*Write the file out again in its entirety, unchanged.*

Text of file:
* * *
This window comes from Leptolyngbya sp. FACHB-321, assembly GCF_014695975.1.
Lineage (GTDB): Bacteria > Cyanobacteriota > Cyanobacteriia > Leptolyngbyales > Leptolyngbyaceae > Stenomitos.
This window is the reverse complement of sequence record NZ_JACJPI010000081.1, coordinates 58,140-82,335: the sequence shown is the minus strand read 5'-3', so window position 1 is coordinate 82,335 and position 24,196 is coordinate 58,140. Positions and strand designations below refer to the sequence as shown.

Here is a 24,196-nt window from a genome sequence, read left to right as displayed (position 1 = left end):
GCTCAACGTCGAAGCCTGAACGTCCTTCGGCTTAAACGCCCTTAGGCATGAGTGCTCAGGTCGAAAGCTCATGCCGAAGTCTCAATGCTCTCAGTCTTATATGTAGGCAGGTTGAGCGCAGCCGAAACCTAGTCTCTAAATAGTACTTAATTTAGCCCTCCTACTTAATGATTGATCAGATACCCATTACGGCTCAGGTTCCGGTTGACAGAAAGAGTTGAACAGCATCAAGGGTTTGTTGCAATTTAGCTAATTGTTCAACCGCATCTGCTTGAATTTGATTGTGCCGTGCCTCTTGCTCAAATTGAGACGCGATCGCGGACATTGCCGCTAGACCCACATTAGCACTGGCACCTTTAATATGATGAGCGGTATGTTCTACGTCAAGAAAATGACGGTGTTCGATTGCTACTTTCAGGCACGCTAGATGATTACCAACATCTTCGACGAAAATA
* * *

This window comes from Leptolyngbya sp. FACHB-321, assembly GCF_014695975.1.
Lineage (GTDB): Bacteria > Cyanobacteriota > Cyanobacteriia > Leptolyngbyales > Leptolyngbyaceae > Stenomitos.
This window is the reverse complement of sequence record NZ_JACJPI010000081.1, coordinates 58,140-82,335: the sequence shown is the minus strand read 5'-3', so window position 1 is coordinate 82,335 and position 24,196 is coordinate 58,140. Positions and strand designations below refer to the sequence as shown.

Here is a 24,196-nt window from a genome sequence, read left to right as displayed (position 1 = left end):
GCTCAACGTCGAAGCCTGAACGTCCTTCGGCTTAAACGCCCTTAGGCATGAGTGCTCAGGTCGAAAGCTCATGCCGAAGTCTCAATGCTCTCAGTCTTATATGTAGGCAGGTTGAGCGCAGCCGAAACCTAGTCTCTAAATAGTACTTAATTTAGCCCTCCTACTTAATGATTGATCAGATACCCATTACGGCTCAGGTTCCGGTTGACAGAAAGAGTTGAACAGCATCAAGGGTTTGTTGCAATTTAGCTAATTGTTCAACCGCATCTGCTTGAATTTGATTGTGCCGTGCCTCTTGCTCAAATTGAGACGCGATCGCGGACATTGCCGCTAGACCCACATTAGCACTGGCACCTTTAATATGATGAGCGGTATGTTCTACGTCAAGAAAATGACGGTGTTCGATTGCTACTTTCAGGCACGCTAGATGATTACCAACATCTTCGACGAAAATA